22 Aug Multistate Operation
Dickinson, N.D./Powell, Wyo./Hemingford, Neb. – The past couple weeks have been a blur for Roland Harvesting. Countless hours of driving and thousands of miles have been logged in the last 2 weeks as we’ve been steadily working in 3 states. Brandon, Jose, and Matt kicked off the adventure about 16 days ago as they left Hemingford, Neb. and moved near Casper, Wyo. This area lacked moisture throughout much of the growing season, which drastically impacted the wheat. The yields hung around 20 bushels per acre with test weights running 58 to 60 pounds. Jake came to Casper to finish up while the boys did a little switcheroo. Brandon, Jose, and Matt trekked back to the farm in Hemingford, loaded up the combines and with the help of Mom moved up to Dickinson, N.D. After unloading the combines and dropping trailers, the crew ventured back to Hemingford for the tractor and grain trailers. After a quick night of sleep and a whole pot of coffee later, the boys hit the road again at sunrise and made it to Dickinson with the last of the equipment.
Meanwhile, Jake finished up near Casper and moved to Worland, Wyo. to start barley harvest. Upon wrapping up in Worland, Jake moved to Powell, Wyo. to continue harvesting malting barley. While Jake kept busy in Wyo. and as the boys settled into N.D., Mom and Dad held the fort down at home in Hemingford. The last couple weeks there have been a constant battle with Mother Nature. They have been trying to finish up the last of the spring wheat but constant rain showers have delayed their efforts. Earlier this week the spring wheat was finally conquered and Dad journeyed up to Dickinson to join the rest of the crew. Mom remains at home for the next few days to prepare summer fallow for planting in a couple weeks. We usually plant our winter wheat at home in early to mid September so things are really starting to sneak up on us.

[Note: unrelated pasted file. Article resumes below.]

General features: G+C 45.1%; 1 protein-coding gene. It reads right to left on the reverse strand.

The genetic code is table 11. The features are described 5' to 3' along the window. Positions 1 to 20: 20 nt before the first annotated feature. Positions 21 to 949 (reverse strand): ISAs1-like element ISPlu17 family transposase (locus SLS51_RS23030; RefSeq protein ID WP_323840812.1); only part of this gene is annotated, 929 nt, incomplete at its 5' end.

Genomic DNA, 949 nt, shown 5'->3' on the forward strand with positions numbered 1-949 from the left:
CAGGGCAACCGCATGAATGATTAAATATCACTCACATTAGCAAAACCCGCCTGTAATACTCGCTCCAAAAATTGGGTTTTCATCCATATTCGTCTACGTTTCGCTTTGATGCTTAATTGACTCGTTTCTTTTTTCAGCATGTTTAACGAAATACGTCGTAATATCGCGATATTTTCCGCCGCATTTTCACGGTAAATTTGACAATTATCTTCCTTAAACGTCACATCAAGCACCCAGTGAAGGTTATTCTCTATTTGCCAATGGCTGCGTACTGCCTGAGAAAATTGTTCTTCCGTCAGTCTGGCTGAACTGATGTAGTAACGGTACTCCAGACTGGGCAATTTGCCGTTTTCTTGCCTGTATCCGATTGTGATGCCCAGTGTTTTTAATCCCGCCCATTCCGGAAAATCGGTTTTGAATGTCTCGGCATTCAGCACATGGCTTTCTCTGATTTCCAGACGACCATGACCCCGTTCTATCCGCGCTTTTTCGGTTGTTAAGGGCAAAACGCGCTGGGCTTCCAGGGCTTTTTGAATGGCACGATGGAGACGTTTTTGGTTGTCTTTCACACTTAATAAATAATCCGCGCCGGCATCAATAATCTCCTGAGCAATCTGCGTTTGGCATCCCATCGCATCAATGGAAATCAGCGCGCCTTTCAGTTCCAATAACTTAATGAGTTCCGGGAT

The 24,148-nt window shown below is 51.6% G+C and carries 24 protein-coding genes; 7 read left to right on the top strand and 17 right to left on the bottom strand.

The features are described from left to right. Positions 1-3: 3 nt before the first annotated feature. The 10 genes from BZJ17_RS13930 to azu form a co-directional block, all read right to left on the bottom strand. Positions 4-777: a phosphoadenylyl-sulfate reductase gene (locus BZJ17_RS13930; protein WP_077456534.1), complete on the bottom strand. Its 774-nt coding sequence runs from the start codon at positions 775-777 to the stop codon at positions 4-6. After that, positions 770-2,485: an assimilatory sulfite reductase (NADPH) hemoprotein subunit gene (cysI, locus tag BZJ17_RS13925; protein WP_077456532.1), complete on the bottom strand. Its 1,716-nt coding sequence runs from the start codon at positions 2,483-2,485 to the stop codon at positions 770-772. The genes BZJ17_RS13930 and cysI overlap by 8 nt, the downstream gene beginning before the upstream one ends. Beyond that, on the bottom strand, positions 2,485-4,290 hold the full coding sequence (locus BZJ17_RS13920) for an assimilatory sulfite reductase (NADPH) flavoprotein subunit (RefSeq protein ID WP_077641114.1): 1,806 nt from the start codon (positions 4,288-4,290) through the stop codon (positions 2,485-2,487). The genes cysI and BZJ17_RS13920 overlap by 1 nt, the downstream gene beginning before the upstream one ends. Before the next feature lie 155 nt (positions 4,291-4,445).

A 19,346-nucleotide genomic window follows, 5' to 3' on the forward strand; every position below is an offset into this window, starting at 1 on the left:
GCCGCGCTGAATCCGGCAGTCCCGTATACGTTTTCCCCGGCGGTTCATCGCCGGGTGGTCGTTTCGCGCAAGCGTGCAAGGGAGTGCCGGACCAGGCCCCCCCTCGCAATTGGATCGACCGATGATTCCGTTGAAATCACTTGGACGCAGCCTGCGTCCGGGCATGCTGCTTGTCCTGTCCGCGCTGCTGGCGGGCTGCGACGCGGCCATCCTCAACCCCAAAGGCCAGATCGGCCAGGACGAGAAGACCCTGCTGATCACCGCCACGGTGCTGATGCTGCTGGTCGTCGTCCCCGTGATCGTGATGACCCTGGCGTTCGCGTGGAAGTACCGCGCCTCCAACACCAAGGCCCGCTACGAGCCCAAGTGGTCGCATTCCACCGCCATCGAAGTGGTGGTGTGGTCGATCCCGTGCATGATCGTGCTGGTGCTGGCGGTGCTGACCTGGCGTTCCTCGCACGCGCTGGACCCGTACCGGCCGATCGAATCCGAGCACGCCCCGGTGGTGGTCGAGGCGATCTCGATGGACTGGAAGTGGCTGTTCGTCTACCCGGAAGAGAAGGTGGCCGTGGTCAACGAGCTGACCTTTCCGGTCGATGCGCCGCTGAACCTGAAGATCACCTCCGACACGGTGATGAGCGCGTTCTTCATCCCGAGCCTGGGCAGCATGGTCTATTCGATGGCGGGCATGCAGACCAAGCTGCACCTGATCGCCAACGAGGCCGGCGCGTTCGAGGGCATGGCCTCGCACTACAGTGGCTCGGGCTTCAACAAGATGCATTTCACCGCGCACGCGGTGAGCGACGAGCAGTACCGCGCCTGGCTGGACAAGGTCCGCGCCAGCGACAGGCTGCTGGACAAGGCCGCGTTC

The crew loads up again and heads north for our final wheat stop.
The harvest equipment made it to North Dakota piece by piece and trip by trip. We set up “home base” near our farmer’s yard to keep things organized until we began cutting.
Matt shows off his grill-master skills outside the camper. On August 16th the crew said good-bye to Matt as he ventured back to Wyoming to begin some early college classes. Matt has become a “super trucker” and has truly been a vital part of Roland Harvesting this summer!
Due to the wet summer in North Dakota, many fields still have green spots.
However, our farmer knew just where to take us to find ripe wheat! We were able to cut for a few hours until those clouds let loose and down poured.
With Matt’s absence Roland Harvesting was in a bit of a bind. Eric, one of our truck drivers from last summer, offered to help us out for a couple weeks since his summer job finished up early. Eric met up with the crew a few days ago and jumped right back into work.
Jose and Eric watch on as Brandon prepares to hook up his header.
Blast to the Past – Flashback to 2007: Mom and Dad harvest malting barley near Worland, Wyo. with the TR combines. We purchased our first CR (a CR 960) in 2005, but for many years the CR did not make the journey to Worland as it was usually tied up in Riverton, Wyo. also combining barley.
For the last 15 years Roland Harvesting has been harvesting malting barley for a family operation in Worland. The 3 brothers run a successful farming business and have been faithful customers that we enjoy seeing year after year. Growing up, it was always one of the last stops before returning to school, making our final days of summer even more special. If a rain day would shut down the combines, our family would load up in the pickup to enjoy some time away in the mountains.
Blast to the Past – Flashback to circa 1996: The crew harvests malting barley near Arco, Idaho. Don’t those mountains make for a breathtaking backdrop?
All Aboard Wheat Harvest™ is sponsored by High Plains Journal and New Holland Agriculture. Megan can be reached at firstname.lastname@example.org.
Sorry, the comment form is closed at this time.